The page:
Wine Tour Bliss in Santorini

21st Jul 2014
Photo of Wine Tour Bliss in Santorini 1/5 by Christina Gmyr
Photo of Wine Tour Bliss in Santorini 2/5 by Christina Gmyr
Photo of Wine Tour Bliss in Santorini 3/5 by Christina Gmyr
Photo of Wine Tour Bliss in Santorini 4/5 by Christina Gmyr
Photo of Wine Tour Bliss in Santorini 5/5 by Christina Gmyr

Santorini is most commonly known as a gorgeous honeymoon destination, but many people don’t realize it’s also heaven for wine-lovers.

Many locals would even go so far as to say that if you don’t visit at least one winery when you’re there, you’ve missed out on the “essence” of the island.

I was lucky enough to take a 4-hour wine tour via Viator Travel and learned SO much about the wines of the region, as well as how to taste the more complex notes in wines, plus what foods pair best with which flavors (there are some surprising combinations that might seem strange but taste divine!)

Santorini’s most common grape is the white assyrtiko grape, which gives a wine an extremely full-bodied refreshing taste with citrus notes and hints of minerals, but of course those flavors can vary greatly from winery to winery depending on the processing.

Athiri and Aidani are the two other well-known grape varieties and are sometimes mixed together with the assyrtiko grape to produce a very sweet wine called Vinsanto.

There are also several rare local grapes referred to as ‘xenoloes’, such as coudomato, gaidouria, katsano, potamisi, flaskia, aitonyhi, andmavrathyro. 

Did you know:

In the 19th century phylloxera, a common parasite native to North America,destroyed nearly 90% of vineyards in Europe, most notably throughout France?

European wineries were forced to create hybrid plants, breeding their own vines with native American varieties that were immune to the parasite, meaning that most of the European wines we know and love today are a result of that hybridization.

Luckily the soil in Santorini is comprised mainly of volcanic ash and pumice, making the vines immune to this devastating “phylloxera plague”. This means that many of the vine roots found in Santorini are actually quite a few centuries old! Pretty cool, eh?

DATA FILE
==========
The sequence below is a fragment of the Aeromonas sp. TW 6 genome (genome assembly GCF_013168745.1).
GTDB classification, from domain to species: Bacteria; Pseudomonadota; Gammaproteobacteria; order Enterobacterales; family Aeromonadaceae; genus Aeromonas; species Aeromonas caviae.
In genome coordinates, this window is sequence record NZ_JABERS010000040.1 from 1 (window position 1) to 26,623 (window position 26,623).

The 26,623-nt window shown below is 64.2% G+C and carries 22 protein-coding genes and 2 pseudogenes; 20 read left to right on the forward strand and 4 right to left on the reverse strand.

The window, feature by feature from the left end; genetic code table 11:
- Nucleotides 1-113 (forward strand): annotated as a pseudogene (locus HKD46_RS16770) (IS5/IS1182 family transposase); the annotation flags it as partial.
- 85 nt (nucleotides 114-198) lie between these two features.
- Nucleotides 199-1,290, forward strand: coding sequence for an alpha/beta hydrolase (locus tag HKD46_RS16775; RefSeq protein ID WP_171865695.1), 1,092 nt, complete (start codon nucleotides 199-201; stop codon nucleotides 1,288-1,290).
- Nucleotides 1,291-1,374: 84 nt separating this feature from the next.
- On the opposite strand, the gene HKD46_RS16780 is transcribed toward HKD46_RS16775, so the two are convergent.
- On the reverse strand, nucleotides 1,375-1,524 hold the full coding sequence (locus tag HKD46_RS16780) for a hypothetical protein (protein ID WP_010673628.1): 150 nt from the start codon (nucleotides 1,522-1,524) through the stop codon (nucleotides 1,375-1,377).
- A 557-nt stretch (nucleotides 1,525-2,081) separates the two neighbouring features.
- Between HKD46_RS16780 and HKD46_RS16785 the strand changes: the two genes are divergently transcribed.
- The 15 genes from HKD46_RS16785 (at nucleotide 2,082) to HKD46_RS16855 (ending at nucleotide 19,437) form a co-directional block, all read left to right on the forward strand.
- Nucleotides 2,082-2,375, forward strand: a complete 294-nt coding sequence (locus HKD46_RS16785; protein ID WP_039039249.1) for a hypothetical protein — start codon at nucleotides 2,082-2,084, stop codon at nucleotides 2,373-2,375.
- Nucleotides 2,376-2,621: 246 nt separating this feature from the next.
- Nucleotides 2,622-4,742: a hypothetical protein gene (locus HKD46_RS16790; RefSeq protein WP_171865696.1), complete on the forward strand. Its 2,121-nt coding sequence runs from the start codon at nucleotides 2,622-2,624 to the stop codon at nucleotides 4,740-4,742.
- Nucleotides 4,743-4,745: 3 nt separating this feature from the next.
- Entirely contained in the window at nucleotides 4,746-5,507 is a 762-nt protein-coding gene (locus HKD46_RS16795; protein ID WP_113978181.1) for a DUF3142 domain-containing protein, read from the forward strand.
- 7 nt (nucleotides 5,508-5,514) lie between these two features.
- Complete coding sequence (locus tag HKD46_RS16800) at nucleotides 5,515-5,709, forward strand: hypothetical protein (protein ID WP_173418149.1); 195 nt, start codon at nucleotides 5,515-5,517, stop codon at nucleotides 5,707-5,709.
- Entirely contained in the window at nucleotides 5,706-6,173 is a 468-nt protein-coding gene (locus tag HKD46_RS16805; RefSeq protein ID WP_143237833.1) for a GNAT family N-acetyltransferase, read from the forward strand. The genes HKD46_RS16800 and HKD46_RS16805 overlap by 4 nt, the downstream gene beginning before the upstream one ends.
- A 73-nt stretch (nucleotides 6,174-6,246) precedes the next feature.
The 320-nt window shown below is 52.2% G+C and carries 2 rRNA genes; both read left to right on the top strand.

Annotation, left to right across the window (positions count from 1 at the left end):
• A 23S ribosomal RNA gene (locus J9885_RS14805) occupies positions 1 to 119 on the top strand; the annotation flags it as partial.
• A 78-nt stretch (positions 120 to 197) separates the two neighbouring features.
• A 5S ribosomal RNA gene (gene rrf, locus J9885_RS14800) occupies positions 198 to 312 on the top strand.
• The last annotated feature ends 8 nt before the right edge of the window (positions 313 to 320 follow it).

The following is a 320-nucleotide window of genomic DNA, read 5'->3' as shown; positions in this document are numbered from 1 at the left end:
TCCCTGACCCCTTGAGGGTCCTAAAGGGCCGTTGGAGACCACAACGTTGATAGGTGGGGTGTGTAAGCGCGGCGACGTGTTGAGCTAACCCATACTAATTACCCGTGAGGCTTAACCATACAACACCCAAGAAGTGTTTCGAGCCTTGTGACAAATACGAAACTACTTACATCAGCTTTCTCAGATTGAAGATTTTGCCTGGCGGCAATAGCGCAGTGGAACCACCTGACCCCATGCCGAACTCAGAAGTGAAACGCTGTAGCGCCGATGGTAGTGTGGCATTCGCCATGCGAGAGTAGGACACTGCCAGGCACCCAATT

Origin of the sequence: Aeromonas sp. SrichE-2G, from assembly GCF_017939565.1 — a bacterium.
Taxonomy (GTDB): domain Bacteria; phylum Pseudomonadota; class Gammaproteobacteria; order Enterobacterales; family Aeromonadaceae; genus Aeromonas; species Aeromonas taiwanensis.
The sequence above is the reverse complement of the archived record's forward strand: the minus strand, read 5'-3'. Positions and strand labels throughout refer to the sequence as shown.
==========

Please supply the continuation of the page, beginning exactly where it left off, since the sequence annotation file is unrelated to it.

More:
This particular Vinsanto tasted like pure liquid toffee with hints of coffee and cinnamon. It pairs perfectly with really bitter dark chocolate and someone you love by your side to share it with. I normally dislike very sweet wines, and some of the other VinSantos that I tried in Santorini were a little too much for me, but this one was absolute perfection. It was so good, we couldn’t resist buying a bottle of 2004 Vinsanto for 32 euros to enjoy while watching the sunset from our balcony. Our unforgettable wine tour ended on a truly sweet note.

I’m no newbie to wine tours as I grew up in Upstate New York so I’ve had access to the wonderful vineyards in the Finger Lakes region, but no other experience I’ve had could top this incredible tour in Santorini. The local guide was absurdly knowledgeable and passionate about the wines, and eager to help us understand the complexities of each, as well as what food items paired best with each wine and why. He managed to be incredibly light-hearted and unpretentious for the entire tour, which is definitely a feat for such an experienced wine expert!

The knowledge of our fellow tour-goers varied greatly – there were a couple of obvious wine experts, some people who clearly enjoyed wine and had a general knowledge, and many who knew nothing more than whether the wine tasted good or not, meaning that no one felt out of place. The variety of wines selected for our tastings was perfect, and everyone on the tour fell in love with at least a couple of wines at each vineyard.

The distinct flavor of the assyrtiko grapes, the local history and legends, the stunningly beautiful vineyards and the wonderful tour guide made this a 5-star experience, and one of my favorite memories from my time in Greece. If you kind-of like wine, love wine, or need wine, then this tour is a great fit for you.